Training In Phlebotomy: Color Codes For Function

Training in PhlebotomyThose brightly colored rubber caps you see on blood collection tubes aren’t a fashion statement — they’re a form and function statement. That’s why anyone training in phlebotomy will be expected to identify what those color-coded stopper tops mean.

In fact, that color-coded system recommended by the Clinical and Laboratory Standards Institute (CLSI) is so important to the patient’s health that it is imperative those training in phlebotomy thoroughly memorize the meaning of each color.

In most cases, the tube’s stopper color is used to identify a particular type of additive that has been placed in the tube — either liquid, spray dried or powdered — by its manufacturer for a specific purpose. Almost all tubes in the evacuated tube system today contain some additive, and occasionally, there may be more than one stopper color for the same additive.

The most common additives are categorized by function; some may or may not cause the blood to clot. If it’s intent is to prevent clotting (such as the anti-coagulants EDTA), citrates, heparin and oxalates), then the ordering physician is asking for a whole blood specimen which may be used directly for testing or may need to be centrifuged to separate the cells from plasma. If the additive is there to activate clotting, the blood sample will be centrifuged to obtain a fluid portion referred to as serum.

Sometimes, however, the stopper color indicates a special property of the tube. A royal blue stopper, for instance, indicates that the tube contains no trace elements.

Some of the more common tube stopper colors and their function are:

— A light blue stopper indicates a tube that contains a sodium citrate additive to prevent clotting, and will be used for a variety of routine coagulation tests.

— A gold or ‘tiger’ or red/black stopper indicates an additive that causes clotting, and is for specimens used in chemistry, immunology and serology.

— Green-stoppered tubes contain sodium heparin or lithium heparin and are used for plasma determinations

— Light green or green/gray ‘tiger’ stoppers are for plasma separating tubes with lithium heparin, and is used in blood chemistry.

— Purple or lavender stoppers are used when whole blood is required for complete blood counts (CBC) and blood smears or blood typing, and screening in blood banking procedures. These tubes contain the anticoagulant.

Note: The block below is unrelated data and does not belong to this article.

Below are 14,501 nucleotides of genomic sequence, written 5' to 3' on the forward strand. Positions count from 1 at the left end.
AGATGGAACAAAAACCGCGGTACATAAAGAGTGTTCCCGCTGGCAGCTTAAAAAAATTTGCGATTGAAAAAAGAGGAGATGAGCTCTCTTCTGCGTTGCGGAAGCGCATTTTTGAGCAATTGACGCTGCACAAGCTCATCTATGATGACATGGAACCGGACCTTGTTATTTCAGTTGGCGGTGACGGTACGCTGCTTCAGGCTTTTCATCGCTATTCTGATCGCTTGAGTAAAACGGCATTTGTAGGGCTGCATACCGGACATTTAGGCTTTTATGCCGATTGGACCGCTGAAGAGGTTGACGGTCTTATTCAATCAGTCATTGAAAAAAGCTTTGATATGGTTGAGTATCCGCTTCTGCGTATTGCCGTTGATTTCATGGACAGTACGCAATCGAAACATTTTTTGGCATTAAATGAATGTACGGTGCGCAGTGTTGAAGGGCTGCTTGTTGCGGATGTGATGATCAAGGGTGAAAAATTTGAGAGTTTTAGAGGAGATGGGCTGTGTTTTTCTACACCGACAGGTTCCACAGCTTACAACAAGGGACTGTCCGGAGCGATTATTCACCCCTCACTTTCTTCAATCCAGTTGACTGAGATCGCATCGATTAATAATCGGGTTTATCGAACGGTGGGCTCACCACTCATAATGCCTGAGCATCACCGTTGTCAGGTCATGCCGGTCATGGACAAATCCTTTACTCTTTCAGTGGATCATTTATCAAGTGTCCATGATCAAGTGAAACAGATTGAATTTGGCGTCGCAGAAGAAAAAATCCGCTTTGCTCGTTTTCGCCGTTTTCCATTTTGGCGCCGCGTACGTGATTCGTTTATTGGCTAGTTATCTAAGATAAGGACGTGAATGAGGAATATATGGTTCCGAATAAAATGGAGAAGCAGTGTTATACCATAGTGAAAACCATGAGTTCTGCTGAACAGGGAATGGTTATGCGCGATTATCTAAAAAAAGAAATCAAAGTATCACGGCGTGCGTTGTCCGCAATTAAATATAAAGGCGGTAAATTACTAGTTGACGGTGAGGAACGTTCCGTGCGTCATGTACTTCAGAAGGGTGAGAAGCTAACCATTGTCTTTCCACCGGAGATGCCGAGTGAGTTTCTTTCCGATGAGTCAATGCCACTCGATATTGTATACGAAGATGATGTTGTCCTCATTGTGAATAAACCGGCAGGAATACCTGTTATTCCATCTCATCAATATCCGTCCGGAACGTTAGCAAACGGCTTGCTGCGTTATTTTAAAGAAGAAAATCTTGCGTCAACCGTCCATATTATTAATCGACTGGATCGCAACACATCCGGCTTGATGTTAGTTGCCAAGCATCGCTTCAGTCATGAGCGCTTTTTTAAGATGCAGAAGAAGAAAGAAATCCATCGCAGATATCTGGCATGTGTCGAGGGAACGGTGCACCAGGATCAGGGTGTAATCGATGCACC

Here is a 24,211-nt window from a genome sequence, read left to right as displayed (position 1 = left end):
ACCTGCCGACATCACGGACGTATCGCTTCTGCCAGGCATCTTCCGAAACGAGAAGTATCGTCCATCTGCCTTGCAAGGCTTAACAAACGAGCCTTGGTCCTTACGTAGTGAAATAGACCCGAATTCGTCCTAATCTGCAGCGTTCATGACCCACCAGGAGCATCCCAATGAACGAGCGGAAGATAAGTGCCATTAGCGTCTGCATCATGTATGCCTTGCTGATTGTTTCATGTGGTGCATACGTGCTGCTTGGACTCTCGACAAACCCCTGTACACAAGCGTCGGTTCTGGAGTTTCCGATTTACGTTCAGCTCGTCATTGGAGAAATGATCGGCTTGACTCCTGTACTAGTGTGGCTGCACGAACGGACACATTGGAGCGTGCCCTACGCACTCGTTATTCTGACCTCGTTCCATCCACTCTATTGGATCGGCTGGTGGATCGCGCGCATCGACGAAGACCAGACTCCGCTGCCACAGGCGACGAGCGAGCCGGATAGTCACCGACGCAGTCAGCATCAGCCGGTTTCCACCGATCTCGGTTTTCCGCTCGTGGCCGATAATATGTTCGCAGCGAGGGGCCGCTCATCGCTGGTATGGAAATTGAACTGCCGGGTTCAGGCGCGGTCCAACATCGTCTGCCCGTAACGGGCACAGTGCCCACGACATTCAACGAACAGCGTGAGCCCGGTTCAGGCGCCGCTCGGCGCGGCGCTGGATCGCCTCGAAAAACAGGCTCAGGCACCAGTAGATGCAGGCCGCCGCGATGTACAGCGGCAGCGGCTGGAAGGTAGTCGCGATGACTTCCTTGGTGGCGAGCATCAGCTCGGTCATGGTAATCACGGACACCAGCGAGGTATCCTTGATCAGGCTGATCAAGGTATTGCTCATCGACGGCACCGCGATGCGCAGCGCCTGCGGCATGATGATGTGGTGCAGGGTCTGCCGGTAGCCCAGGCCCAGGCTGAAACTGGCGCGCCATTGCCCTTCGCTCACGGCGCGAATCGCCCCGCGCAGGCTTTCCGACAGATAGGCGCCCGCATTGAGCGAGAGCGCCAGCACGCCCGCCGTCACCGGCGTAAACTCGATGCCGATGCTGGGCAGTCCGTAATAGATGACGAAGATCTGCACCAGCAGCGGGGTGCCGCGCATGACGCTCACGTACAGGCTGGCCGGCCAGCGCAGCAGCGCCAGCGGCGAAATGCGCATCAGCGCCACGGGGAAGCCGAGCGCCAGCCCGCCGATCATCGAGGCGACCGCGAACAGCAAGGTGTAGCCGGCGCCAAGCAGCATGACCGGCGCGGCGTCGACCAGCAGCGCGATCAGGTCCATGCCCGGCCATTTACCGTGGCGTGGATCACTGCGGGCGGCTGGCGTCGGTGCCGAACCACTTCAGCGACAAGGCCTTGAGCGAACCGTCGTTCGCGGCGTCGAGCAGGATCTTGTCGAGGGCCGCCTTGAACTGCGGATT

— Grey stoppers are used on tubes containing glycolytic enzyme inhibitors and used for blood glucose determination.

The color codes are a vital part of the phlebotomists’ order of draw, helping to ensure accurate test results and minimizing the chance of contamination. The order of draw, as recommended by both the CLSI and National Healthcareer Association, is as follows:

  1. Sterile blood culture tubes or vials
  2. Blue-top (sodium citrate) coagulation tube
  3. Red-topped serum tube with or without clot activator, with or without gel
  4. Green-stoppered (heparin) tube, with or without gel plasma separator
  5. Lavender stopper tubes containing EDTA
  6. Gray stopper (glycolytic inhibitor) tubes
  7. Sterile tube (blood culture)
  8. Blue-top coagulation tube
  9. Serum tube with or without clot activator, with or without gel
  10. Heparin tube with or without gel plasma separator
  11. EDTA tube

Phlebotomists should ensure that this order of draw be followed for every draw. A sterile tube drawn after another tube is no longer sterile and contaminates the specimen. Similarly, trace amounts of EDTA on a needle can negatively affect the clotting results in the next draw.

For students training in phlebotomy, the color of the tube’s stopper says plenty — the wise phlebotomist listens.

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